Jupp is always a brilliant guest on panel shows.

Which is probably why he's so frequently invited. He's been a guest on the radio's Dilemma, It's Your Round, So Wrong It's Right, The Unbelievable Truth, and I'm Sorry I Haven't a Clue, on which he hilariously sang an enthusiastic rendition of "The Marrow Song" to the tune of Bonnie Tyler's "Holding Out for a Hero". On television, he's appeared a number of times on Mock the Week and Have I Got News for You, and has had guest spots on 8 Out of 10 Cats, Would I Lie to You, Room 101, and others.

Part of why he's a good guest is down to his aforementioned talents: he's a clever and funny performer. He's also adaptable: he can be silly or insightful or biting. He engages with the other guests -- obviously the banter between him and his comedian friends flows naturally, but he can bounce well off of anyone, occasionally delivering wicked comebacks or subtle insults (he called Kelly Hoppen MBE a "danger and a menace" who "gets high on forcing children to fight and wrestle" because she used to climb up playground slides the wrong way).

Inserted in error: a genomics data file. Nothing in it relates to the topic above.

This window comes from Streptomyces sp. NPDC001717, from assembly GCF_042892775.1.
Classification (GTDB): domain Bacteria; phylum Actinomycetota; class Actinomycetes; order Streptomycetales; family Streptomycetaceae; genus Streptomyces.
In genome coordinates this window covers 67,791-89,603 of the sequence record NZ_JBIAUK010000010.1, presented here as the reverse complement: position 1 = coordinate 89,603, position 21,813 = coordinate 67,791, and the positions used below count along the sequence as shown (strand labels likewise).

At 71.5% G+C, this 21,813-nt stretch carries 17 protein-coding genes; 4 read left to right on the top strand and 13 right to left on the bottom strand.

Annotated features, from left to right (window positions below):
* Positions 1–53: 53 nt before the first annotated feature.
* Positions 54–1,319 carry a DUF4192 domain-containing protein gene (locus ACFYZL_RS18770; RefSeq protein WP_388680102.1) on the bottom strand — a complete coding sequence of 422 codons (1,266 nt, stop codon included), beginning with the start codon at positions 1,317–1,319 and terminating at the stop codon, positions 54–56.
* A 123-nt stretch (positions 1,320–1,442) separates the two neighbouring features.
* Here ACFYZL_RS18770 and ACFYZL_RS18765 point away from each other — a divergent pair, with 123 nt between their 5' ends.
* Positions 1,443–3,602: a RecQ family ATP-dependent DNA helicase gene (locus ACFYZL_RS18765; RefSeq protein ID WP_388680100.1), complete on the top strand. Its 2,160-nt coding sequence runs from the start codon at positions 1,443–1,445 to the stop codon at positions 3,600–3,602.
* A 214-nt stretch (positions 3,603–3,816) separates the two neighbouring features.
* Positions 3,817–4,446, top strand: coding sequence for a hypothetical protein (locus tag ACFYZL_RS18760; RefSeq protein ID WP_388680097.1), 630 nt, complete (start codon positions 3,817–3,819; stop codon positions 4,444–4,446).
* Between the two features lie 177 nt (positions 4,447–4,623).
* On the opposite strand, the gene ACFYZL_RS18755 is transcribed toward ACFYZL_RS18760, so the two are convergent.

Of course, he still often relies on his poshness as a comedic strategy. He got quite a bit of stick about being out of touch when he was on the music quiz Never Mind the Buzzcocks; when he couldn't guess the name of a pop song and Noel Fielding said the opposing team knew the answer, Jupp just shook his head dismissively, saying "I'll be honest, that doesn't put any pressure on me -- I'm just not bothered." He's able to use that posh persona to mock and be mocked.

(On a side note: did anyone else find Jupp's feeding Sean Lock spoonfuls of whelks on 8 Out of 10 Cats Does Countdown strangely alluring? Or maybe that's just me and I've revealed too much.)